Chatsworth continues to have a big book on display in which all the names of those who were sent out by the church as pastors and missionaries are honored.  Each is given a page dated in sequence.   So there I am - May 21st. 1972.   What a day!

We both say thanks to our heavenly Father for his steadfast love and mercies new every day over 40 years of ministry.   And to his faithful generous people who have stood with us on the journey ever since.   Especially over my recent time with cancer our church families in Blackburn and Cambridge have been extraordinarily supportive. We are profoundly grateful.  I think you can tell that we really are!

Preaching without notes - dangers

Last week I taught in the Center for Excellence in Congregational Leadership (CECL) at Green Lake.  I greatly enjoy being with CECL pastors though one of them told me I had completely ruined his preaching (but then he thanked me for the challenge! He did smile.)  One key ingredient of my teaching (requested by the organizers)  is an issue I touched on recently in a post - preaching without notes.  As one of you responded back then - there really does seem to be a current buzz about this topic.  And controversy!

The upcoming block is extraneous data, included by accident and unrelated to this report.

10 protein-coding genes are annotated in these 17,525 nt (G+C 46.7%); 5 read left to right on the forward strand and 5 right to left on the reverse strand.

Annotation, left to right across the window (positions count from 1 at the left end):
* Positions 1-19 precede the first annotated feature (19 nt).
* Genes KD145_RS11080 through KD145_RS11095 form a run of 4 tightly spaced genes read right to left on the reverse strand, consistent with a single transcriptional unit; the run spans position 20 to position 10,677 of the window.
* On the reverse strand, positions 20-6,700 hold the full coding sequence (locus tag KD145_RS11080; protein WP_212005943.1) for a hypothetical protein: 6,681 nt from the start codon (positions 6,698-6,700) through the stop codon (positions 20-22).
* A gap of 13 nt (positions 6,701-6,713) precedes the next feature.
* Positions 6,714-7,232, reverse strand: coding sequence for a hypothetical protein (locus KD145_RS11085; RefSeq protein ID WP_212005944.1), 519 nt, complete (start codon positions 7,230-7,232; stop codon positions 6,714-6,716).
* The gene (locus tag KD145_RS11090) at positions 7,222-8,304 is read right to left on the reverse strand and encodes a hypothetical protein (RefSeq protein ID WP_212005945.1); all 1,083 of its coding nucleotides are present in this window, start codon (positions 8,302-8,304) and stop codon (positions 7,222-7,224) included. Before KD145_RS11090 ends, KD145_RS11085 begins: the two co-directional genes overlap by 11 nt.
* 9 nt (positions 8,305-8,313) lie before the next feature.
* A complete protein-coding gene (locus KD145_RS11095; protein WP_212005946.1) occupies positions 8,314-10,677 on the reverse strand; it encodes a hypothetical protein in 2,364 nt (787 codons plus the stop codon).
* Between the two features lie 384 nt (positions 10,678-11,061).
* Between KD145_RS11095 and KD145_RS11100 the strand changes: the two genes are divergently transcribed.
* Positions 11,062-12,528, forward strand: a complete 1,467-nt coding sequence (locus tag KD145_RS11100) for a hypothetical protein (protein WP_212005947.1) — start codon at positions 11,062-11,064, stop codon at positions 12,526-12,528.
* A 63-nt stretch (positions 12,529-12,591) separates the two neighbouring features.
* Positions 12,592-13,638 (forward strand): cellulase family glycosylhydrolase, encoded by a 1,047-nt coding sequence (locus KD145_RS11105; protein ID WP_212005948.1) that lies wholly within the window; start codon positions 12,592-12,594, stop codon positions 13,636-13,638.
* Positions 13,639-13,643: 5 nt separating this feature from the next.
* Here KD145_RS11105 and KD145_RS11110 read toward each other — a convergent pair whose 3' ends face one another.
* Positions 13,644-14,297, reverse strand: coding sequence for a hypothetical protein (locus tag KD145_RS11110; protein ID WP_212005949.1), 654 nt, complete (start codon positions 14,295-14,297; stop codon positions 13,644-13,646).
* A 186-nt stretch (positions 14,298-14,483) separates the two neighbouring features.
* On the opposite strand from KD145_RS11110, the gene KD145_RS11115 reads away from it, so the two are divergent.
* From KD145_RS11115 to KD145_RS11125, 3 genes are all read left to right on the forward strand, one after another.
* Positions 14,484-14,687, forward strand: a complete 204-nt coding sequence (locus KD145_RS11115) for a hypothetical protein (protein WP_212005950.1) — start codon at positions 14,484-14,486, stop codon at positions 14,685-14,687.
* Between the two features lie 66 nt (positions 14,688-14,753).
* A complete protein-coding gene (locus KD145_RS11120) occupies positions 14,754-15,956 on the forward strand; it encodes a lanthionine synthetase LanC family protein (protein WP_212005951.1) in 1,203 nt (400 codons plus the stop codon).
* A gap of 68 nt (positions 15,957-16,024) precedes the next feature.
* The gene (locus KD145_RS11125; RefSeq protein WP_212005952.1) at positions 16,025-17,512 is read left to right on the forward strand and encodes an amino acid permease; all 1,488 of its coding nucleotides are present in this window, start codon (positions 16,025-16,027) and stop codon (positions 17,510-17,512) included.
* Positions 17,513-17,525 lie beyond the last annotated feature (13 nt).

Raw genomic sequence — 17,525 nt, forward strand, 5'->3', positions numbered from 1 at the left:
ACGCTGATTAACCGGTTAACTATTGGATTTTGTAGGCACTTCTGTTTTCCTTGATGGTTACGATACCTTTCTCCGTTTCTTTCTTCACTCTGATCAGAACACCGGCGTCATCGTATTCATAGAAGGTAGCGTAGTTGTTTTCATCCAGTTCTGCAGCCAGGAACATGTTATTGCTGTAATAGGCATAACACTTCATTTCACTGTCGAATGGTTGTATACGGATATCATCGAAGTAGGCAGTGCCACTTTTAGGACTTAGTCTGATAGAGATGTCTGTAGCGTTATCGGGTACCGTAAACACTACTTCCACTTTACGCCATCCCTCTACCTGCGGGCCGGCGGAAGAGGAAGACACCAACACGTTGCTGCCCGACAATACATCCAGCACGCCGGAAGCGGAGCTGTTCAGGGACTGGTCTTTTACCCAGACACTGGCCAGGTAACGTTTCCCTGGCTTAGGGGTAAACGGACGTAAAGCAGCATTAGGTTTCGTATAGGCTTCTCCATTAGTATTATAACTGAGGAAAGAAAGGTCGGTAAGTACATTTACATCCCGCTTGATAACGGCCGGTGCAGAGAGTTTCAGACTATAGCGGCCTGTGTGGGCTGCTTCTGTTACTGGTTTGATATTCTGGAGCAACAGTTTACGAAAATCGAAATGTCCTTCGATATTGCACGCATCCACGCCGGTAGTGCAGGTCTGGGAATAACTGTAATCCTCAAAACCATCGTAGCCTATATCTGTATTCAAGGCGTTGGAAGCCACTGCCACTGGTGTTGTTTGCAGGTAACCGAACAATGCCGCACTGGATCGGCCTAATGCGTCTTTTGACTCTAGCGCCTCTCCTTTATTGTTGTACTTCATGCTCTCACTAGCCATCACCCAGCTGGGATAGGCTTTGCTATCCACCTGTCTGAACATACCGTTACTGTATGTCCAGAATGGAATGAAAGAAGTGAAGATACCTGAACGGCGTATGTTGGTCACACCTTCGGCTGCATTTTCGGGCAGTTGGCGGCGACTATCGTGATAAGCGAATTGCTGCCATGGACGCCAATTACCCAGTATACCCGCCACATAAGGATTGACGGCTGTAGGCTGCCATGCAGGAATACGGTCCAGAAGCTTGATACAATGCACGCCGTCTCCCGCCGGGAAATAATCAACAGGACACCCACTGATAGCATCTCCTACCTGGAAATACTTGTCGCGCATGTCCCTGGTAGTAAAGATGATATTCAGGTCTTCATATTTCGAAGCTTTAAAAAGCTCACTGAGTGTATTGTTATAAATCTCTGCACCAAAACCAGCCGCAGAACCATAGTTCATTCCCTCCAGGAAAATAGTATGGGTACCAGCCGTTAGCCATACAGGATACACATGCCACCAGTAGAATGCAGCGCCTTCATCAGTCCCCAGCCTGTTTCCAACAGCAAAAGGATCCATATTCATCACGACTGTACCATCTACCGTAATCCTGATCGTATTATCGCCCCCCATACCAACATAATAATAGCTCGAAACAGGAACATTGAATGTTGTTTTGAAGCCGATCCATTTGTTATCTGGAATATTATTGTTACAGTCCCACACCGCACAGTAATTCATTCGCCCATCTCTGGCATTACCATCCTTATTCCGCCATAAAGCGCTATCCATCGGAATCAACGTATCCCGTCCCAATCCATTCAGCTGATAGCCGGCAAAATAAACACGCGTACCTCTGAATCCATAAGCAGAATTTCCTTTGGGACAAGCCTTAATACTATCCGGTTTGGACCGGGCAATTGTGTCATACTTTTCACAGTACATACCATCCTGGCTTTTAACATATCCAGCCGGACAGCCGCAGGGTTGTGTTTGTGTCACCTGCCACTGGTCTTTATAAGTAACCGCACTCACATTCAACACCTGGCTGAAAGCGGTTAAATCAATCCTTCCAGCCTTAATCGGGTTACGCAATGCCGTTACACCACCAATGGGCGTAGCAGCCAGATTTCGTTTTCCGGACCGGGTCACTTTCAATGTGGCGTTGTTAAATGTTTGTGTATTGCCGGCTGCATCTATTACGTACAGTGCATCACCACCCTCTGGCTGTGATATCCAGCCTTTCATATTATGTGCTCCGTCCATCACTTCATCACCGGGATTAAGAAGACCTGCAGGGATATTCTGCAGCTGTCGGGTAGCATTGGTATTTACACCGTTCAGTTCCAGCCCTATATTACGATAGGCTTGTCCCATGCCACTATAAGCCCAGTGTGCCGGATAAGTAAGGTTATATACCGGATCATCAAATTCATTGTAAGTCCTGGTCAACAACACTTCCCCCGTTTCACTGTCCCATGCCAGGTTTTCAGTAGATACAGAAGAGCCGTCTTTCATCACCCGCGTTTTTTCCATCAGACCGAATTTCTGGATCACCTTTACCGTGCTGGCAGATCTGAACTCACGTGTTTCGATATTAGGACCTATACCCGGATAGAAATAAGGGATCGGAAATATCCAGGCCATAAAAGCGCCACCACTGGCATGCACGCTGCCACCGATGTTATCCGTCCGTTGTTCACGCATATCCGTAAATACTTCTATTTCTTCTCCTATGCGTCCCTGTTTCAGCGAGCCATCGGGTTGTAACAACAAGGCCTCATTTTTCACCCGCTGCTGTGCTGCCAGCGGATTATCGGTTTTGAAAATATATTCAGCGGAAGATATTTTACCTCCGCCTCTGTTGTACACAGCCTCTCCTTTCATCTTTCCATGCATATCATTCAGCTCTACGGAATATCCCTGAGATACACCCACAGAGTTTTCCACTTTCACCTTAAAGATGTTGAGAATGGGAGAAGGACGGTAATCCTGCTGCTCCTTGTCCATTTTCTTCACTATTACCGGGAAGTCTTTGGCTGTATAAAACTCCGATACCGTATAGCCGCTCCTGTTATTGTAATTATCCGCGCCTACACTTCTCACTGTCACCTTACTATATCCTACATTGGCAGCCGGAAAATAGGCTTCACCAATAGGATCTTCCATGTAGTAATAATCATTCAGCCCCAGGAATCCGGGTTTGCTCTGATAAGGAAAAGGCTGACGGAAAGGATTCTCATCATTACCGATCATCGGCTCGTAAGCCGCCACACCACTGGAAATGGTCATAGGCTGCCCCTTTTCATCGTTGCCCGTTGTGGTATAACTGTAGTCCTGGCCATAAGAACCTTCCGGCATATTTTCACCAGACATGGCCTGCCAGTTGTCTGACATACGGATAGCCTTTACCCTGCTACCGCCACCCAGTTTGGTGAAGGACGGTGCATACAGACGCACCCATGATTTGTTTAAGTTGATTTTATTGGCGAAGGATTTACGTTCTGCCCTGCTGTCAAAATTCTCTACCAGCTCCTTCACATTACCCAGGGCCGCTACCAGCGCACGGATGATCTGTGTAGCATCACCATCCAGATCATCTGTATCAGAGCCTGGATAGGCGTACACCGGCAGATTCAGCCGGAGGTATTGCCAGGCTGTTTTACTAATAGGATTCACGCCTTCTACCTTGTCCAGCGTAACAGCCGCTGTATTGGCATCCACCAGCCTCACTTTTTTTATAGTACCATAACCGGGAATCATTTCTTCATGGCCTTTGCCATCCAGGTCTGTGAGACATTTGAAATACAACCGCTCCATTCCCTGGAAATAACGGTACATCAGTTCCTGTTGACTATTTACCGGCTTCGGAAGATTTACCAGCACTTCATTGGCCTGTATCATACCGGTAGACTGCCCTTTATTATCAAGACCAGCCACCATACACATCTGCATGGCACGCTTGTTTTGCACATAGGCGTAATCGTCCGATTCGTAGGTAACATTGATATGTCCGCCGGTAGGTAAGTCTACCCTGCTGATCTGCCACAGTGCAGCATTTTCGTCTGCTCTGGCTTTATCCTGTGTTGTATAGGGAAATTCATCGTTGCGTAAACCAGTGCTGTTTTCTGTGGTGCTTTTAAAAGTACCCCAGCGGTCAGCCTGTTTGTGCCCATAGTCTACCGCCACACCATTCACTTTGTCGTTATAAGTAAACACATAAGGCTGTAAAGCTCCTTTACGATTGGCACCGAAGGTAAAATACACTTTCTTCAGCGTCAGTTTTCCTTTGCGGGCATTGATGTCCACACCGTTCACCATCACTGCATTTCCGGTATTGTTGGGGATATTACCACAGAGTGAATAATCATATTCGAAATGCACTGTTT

It needs to be stated bluntly that there are DANGERS attached to preaching without notes.
  • it elevates technique.  As Adrian Reynolds posted: "Authenticity in preaching does not come from the use or lack of notes, but from a preacher so engaged in the Word, so convinced of its relevance for today, so gripped by the power of the gospel that conviction is powerfully and spiritually evident - notes or no notes."  Mode of delivery should never be exalted over content.
  • it boosts ego. Because preaching without notes makes a preacher look good it can add gloss to personal performance.   Preachers shining in their own glory always diminish the Lord's glory.